This was the climax to a two-day heavy horse-handling course at Wimpole Home Farm, a National Trust rare breeds centre attached to Wimpole Hall near Cambridge. Our teachers were horseman David Brady - and Prince, a gentle giant of a six-year-old grey shire, 17 hands high and weighing almost a ton.
John was there as a birthday present from his wife; he had dreams of running cart rides in his home town of Saffron Walden. Peter was on a break from his work with horses as a volunteer at Bradford Industrial Museum; Gillian was reviewing the course for a magazine.
I was the only one without a Barbour jacket. More to the point, I was the only one who knew nothing about horses. But David put me at my ease. "These courses aren't for experts," he said. "Just people who want to have a bit of fun."
We began by "tacking up" - getting the horse ready. David showed us how to lift the heavy brass-studded collar high over Prince's head. Then there was the plough harness, over his back and tail; the girth across his belly; the bridle and bit, the shackles, the reins... each of us had to go through the performance in turn, while David coached and chuckled and Prince stood patiently being dressed and undressed with only an occasional Polo mint for reward.
Out in the meadow, we learnt East Anglian commands: "Weesh" means go right, "Cuplee" means left. Not forgetting the all-important "Whoa!" We walked Prince around the field on a long rein as David arranged a set of traffic cones into a series of obstacle courses - a straight drive, an S-bend, a slalom. Prince listened and obeyed so well that I barely even had to steer.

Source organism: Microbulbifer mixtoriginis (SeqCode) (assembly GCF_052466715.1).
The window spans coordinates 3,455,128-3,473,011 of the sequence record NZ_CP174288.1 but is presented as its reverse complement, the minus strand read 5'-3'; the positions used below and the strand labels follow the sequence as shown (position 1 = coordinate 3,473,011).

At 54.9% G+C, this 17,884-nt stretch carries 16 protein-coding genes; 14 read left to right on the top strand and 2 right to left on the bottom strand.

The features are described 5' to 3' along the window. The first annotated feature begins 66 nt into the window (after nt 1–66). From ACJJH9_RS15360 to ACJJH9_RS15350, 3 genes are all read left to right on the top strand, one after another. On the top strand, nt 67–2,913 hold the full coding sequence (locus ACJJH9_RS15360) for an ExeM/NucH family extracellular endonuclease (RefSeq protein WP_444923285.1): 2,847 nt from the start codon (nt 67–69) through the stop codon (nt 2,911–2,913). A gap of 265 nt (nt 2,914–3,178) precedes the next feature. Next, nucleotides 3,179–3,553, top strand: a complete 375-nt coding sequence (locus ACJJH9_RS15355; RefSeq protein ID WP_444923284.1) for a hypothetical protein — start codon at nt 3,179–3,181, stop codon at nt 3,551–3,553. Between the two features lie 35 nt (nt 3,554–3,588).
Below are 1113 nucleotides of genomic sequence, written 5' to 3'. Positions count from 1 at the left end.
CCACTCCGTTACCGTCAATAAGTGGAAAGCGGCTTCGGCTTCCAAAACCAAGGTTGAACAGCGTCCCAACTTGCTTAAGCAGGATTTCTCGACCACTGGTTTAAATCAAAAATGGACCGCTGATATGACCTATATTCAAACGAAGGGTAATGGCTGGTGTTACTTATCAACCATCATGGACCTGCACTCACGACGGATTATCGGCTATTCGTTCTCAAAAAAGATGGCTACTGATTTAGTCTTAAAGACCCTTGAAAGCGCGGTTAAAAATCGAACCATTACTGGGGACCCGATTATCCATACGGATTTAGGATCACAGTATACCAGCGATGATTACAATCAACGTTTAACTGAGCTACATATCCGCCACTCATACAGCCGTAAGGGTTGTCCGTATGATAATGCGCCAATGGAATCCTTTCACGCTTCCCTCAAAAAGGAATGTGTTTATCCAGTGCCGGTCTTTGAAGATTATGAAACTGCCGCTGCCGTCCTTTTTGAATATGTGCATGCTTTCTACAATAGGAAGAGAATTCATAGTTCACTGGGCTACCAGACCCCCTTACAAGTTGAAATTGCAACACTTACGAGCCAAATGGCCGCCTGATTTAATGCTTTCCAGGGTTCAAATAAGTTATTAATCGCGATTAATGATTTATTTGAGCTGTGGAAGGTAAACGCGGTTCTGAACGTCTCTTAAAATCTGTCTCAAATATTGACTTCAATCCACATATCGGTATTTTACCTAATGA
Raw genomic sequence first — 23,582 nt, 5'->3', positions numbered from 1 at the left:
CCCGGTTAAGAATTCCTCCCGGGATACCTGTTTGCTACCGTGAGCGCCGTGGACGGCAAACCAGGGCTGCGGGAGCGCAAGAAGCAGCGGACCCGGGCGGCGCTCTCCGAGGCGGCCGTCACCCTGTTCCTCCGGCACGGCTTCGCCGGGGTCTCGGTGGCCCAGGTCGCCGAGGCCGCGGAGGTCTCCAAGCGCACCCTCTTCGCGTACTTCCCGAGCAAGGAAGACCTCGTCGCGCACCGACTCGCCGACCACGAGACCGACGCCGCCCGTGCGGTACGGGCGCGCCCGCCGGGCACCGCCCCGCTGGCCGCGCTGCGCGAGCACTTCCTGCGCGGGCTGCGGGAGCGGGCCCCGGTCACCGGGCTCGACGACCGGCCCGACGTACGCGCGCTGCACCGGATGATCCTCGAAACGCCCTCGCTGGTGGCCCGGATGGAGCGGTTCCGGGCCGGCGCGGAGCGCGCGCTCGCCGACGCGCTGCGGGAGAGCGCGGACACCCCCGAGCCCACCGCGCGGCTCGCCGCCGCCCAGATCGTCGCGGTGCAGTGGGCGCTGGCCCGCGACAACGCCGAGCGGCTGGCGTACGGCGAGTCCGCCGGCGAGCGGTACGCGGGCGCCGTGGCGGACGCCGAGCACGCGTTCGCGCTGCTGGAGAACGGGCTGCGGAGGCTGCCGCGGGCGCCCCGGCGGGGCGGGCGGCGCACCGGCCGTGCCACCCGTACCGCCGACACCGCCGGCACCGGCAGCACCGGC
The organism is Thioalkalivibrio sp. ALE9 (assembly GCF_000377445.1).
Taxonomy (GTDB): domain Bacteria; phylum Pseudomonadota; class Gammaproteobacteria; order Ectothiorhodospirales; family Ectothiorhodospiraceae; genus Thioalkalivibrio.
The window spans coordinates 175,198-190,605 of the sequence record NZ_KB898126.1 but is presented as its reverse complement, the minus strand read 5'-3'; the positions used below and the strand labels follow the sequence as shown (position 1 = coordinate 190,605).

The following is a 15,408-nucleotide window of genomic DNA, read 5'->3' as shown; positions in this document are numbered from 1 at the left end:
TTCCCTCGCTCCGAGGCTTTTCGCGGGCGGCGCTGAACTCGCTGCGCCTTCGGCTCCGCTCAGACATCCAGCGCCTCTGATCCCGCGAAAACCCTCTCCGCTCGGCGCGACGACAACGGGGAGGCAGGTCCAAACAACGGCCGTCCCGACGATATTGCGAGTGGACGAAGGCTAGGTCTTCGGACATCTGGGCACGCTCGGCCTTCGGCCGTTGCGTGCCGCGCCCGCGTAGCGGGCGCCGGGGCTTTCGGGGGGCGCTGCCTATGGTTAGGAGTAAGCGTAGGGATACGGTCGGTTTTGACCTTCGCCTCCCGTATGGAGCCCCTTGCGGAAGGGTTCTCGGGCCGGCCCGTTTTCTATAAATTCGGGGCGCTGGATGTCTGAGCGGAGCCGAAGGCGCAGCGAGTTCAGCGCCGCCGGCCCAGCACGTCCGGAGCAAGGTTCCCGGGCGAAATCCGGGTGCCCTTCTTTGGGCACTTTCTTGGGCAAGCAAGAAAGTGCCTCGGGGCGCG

The farm was a confusion of autumn smells and noises - manure, wet grass, threshing machines, cattle, goats, pigs, schoolchildren on trips. The children stared over a gate as we drove Prince around the field, at first on foot and then on a sledge, sitting atop a bale of hay. "Watch how this man does it," I heard one teacher say as I negotiated a sharp turn. Please don't, I was thinking.
"When horses were used on farms, the ploughman would walk for 11 miles to plough a single acre of land," David told us. He grew up on a farm with heavy horses; but by the 1960s shires were almost extinct, with just three registered foals in Britain. "It was the oil crisis which saved them," said David, who invested in horses in the 1970s as insurance against the day when tractors would be no more. Twenty years later, we still have oil but shires are back at work in breweries and heritage centres across the country.
Walking the horse was fun, but what everyone wants is to get on the wagon. "My father was a carter," David told us as I drove up the gravel drive to the Hall. "He used to come to houses like this, bringing people to New Year balls; he had to wait outside in the wind and rain till 1 or 2am." I didn't make David wait at all. I handed over the reins and Prince clattered back to the stables for a well-earned rest.
Wimpole Home Farm, Arrington, Royston, Herts SG8 OBW (01223 208987). There is a course on 11-12 Nov, then more courses in
Spring 1996. The cost is pounds 80 and does not include accommodation or meals.Reuse content